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Global Stocks: Wall Street post gains, China mixed and Japan closed for holiday | 11.02.2015

 

U.S. markets booked gains on Tuesday after Job openings climbed to 5.028 million in December from 4.847 million in November. That was the highest level since January 2001. November's figure was revised down from 4.972 million. Analysts had expected job openings to rise to 4.992 million. Wholesale inventories in the U.S. rose 0.1% in December, missing expectations for a 0.2% increase, after a 0.8% gain in November. The Federal Reserve Bank of Richmond President Jeffrey Lacker said on Tuesday that interest rate hike in June is "the attractive option" for him.

 

 

Hopes for a compromise in Greek debt negotiations lend support to the markets. Greece seeks to get a 10 billion euro bridging plan in order to buy time and to avoid a funding crunch but according to German Finance Minister Schäuble there are no plans to give the country more time.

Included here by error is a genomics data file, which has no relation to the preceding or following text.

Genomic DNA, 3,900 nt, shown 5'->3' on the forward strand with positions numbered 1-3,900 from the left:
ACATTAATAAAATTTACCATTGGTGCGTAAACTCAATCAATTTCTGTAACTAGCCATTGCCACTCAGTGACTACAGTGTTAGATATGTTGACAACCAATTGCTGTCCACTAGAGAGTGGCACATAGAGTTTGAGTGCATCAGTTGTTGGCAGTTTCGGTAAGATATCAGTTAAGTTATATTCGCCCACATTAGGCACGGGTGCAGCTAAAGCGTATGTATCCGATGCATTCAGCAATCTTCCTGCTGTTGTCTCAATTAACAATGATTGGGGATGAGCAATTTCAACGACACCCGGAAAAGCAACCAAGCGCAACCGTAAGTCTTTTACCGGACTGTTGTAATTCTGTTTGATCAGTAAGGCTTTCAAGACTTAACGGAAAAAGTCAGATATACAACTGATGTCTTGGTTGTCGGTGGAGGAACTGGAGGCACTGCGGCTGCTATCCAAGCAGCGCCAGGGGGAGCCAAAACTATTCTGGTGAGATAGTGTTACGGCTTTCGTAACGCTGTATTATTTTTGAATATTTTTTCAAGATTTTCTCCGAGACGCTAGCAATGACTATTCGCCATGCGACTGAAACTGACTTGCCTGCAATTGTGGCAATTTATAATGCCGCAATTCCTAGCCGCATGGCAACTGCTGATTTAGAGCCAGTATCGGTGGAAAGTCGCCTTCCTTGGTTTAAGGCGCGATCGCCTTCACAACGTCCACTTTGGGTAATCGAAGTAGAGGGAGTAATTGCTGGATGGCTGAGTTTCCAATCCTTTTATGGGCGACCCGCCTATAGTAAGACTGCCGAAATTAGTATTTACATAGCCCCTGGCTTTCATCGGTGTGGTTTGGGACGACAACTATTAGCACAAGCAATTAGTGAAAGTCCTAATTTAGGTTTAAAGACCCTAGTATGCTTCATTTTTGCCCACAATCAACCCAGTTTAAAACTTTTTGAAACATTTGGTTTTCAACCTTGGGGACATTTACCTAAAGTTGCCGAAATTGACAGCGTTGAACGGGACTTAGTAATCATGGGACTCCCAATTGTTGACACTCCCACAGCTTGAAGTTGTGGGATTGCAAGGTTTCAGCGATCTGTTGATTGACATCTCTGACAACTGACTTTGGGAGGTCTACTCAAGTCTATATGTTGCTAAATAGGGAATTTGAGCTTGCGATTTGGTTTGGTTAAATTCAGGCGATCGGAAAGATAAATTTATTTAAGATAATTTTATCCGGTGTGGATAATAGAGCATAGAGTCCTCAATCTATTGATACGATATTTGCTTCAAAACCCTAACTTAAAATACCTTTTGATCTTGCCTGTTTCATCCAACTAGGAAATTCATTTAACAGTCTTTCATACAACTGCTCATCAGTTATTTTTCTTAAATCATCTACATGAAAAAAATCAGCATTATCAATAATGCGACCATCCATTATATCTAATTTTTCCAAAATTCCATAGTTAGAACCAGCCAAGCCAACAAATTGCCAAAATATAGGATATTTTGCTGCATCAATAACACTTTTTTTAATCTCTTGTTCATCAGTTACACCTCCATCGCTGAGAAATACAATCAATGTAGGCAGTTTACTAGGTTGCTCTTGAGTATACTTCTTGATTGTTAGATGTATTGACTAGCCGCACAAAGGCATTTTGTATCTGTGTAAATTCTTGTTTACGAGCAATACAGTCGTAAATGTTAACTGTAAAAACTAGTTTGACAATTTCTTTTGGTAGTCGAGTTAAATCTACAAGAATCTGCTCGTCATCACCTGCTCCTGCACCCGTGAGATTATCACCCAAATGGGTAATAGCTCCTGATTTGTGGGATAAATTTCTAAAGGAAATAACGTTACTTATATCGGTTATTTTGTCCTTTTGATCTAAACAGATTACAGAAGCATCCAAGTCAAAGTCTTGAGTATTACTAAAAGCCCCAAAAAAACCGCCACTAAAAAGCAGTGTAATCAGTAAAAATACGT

The DOW JONES index added 0.79% closing at 17,868.76 points. The S&P 500 gained 1.07% with a final quote of 2,068.59 points with Apple up 1.9%. Apple is the first company worth more than USD700 billion.

 

 

Yesterday weak inflation data from China fuelled expectations on further monetary easing by the People's Bank of China to boost the world's second largest economy. China's consumer inflation hit a five-year low and factory deflation deepened. The Chinese PPI declined more-than-expected by -4.3% in January. CPI for January came in at 0.8%, lower than the estimated 1.1% further slowing compared to 1.5% in December. Hong Kong's Hang Seng is trading -0.71% at 24,355.16 points. China's Shanghai Composite closed at 3,158.27 points 0.52%. Markets await data on money supply and social financing due today at no fixed time.

 

 

Japanese markets are closed today for a public holiday. Yesterday Japan's Nikkei lost, closing -0.36% with a final quote of 17,652.68 points reversing some of its early losses. Concerns over Greece's bailout and its consequences for the whole Eurozone weighed on the index.



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